SDMC’s recent direction that all hotels, restaurants and meat shops have to specify as to what meat they are selling–halal or jhatka–is making a buzz. What is more, the Agricultural and Processed Food Products Export Development Authority (APEDA) of the Government of India has removed the word halal from the red meat manual. Now, according to the countries importing meat from India, the animal will be slotted by halal or jhatka process. The reasons being: The meat market share of jhatka meat has shrunk to a large extent owing to halal certification. As a result of this a large number of Hindus and Sikhs have been deprived of employment, who were in this sector. In the name of halal meat, halal tax board is raising crores of rupees per annum and this board is run by Islamic institutions, some of whom are involved in terror funding. What is more, railways, airlines, almost all hotels and restaurants serve halal meat without informing their consumers about it, hence playing with their beliefs. Besides, halal tax is charged on such products as manufactured by Nationalist companies like Patanjali, Sri Sri Ravi Shankar’s, Haldiram, etc. Now it has become fashionable to certify bhujia, cement, cosmetics and other food items as halal such as lentils, flour, maida, gram flour etc. It includes big brands. It is okay as they have to send their products to Islamic countries and sell them there. They can do their packaging separately. We do not mind. But in India, it does not make sense to certify a packet of bhujia as halal or to certify soap as halal. In the meat trade, jhatka meat traders have no place. Halal meat traders have taken over all the trade, while a large number of Sikhs and Hindus want to eat only jhatka meat. Hence, it is apt to demand that there should be an equal share when the certificate of jhatka along with halal is given. Statistics show that during the 2019-2020 financial year, about 23 thousand crores of red meat, i.e. buffalo meat was exported from India. Most of this was exported to Vietnam. In addition, buffalo meat was exported to Malaysia, Egypt, Saudi Arabia, Hong Kong, Myanmar and the UAE. Here, even if the Islamic countries are left out, meat was exported up to about 7,600 crore rupees to Vietnam alone. The meat that was sent to Vietnam and Hong Kong is not required to be halal, because all this meat goes from there to China, where halal meat does not make any sense.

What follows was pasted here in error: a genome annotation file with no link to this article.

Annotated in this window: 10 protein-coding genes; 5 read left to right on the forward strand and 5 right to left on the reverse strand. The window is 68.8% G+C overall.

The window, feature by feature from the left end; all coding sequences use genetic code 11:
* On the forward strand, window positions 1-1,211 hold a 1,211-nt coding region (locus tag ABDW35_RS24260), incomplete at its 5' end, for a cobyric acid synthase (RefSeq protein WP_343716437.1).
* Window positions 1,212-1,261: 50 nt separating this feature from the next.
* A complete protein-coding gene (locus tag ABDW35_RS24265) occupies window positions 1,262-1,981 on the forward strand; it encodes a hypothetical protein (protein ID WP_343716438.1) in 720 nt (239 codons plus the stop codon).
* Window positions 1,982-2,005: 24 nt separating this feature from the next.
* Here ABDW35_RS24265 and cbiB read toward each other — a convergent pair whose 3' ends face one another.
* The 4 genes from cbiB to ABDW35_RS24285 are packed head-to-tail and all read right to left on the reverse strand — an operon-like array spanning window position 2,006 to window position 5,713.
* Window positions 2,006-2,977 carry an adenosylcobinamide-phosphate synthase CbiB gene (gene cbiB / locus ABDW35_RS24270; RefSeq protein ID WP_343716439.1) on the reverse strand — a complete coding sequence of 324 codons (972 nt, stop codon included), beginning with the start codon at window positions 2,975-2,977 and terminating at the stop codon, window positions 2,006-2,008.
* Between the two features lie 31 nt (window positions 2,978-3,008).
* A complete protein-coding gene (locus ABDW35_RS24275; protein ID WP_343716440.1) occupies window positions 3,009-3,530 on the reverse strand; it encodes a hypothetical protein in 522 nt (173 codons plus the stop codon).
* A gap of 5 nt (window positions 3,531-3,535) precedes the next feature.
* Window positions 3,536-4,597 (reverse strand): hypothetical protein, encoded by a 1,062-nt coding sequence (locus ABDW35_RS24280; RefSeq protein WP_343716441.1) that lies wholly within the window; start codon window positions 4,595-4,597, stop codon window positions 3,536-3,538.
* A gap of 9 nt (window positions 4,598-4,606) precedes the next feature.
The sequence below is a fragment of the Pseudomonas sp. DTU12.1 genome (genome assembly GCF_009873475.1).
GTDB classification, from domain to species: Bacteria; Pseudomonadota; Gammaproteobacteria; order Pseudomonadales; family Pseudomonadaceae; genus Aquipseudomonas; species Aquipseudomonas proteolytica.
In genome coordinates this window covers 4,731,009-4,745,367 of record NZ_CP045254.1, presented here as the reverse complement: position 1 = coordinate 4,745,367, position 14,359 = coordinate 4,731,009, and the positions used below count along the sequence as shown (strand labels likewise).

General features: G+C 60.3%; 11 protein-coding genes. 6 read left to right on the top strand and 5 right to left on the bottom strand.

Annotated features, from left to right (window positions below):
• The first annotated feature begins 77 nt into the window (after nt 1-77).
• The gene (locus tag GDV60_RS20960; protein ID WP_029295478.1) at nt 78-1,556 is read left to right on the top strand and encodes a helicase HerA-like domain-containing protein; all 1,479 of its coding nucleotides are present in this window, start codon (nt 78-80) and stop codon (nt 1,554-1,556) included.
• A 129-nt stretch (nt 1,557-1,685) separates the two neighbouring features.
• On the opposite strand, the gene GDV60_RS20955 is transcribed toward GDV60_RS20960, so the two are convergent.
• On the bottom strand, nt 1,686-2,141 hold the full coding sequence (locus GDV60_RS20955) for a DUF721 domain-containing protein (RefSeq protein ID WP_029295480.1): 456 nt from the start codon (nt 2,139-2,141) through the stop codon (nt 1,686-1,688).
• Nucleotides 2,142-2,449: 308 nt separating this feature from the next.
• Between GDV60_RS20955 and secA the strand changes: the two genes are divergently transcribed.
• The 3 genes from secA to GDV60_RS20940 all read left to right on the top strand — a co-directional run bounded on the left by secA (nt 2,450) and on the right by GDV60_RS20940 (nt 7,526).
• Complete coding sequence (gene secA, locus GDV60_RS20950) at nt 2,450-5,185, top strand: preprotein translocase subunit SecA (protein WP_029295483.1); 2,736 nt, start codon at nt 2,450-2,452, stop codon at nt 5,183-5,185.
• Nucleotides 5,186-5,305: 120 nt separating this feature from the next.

Halal and jhatka, both of these methods have a sharp-edged weapon and an animal’s neck. In both ways, the neck of the animal is cut, the animal dies, and the person gets meat. The difference between these two methods has now reached the extent of dispute instead of being a difference. The first difference is religious. In any case, Muslims eat halal meat while Sikhs and Hindus prefer jhatka meat. Before performing halal, there is a belief of reading kalma and turning the knife three times on the neck of the animal. According to Islamic law, animals should not faint at the time of halal. According to a research, halal is the traditional method of slaughtering animals. In the 20th century, the Sikhs glorified jhatka just for preaching a different method, and said that it makes it less painful to kill the animal. Overall, the beliefs on both sides became stronger with time and now meat shopkeepers have prepared their customer base. But owing to halal certification, jhatka meat shops have declined to a considerable extent. Against this backdrop, it is pertinent to ask: What is halal doing in a secular country like India? This is a form of imposed discrimination on a secular society. The food we eat does not require any particular religious colouring. Halal and all such discriminatory practises must not be encouraged in a secular democracy like India. The so-called secular brigade is maintaining a studied silence on our society being attacked by Islamic tricks and strategies. The Muslims have halal food, halal job certificates, halal certified shops and restaurants, and now flights and night clubs. But the moment someone does anything Hindu, the secular brigade will jump and throw arguments. It has become a matter of imposing the ideology of a religion. We are not challenging the rights of those who eat halal, but why is it being imposed on those who do not want to eat halal? India is a secular nation and everyone should get equal rights to eat and do business according to one’s wishes.
By Deepak Kumar Rath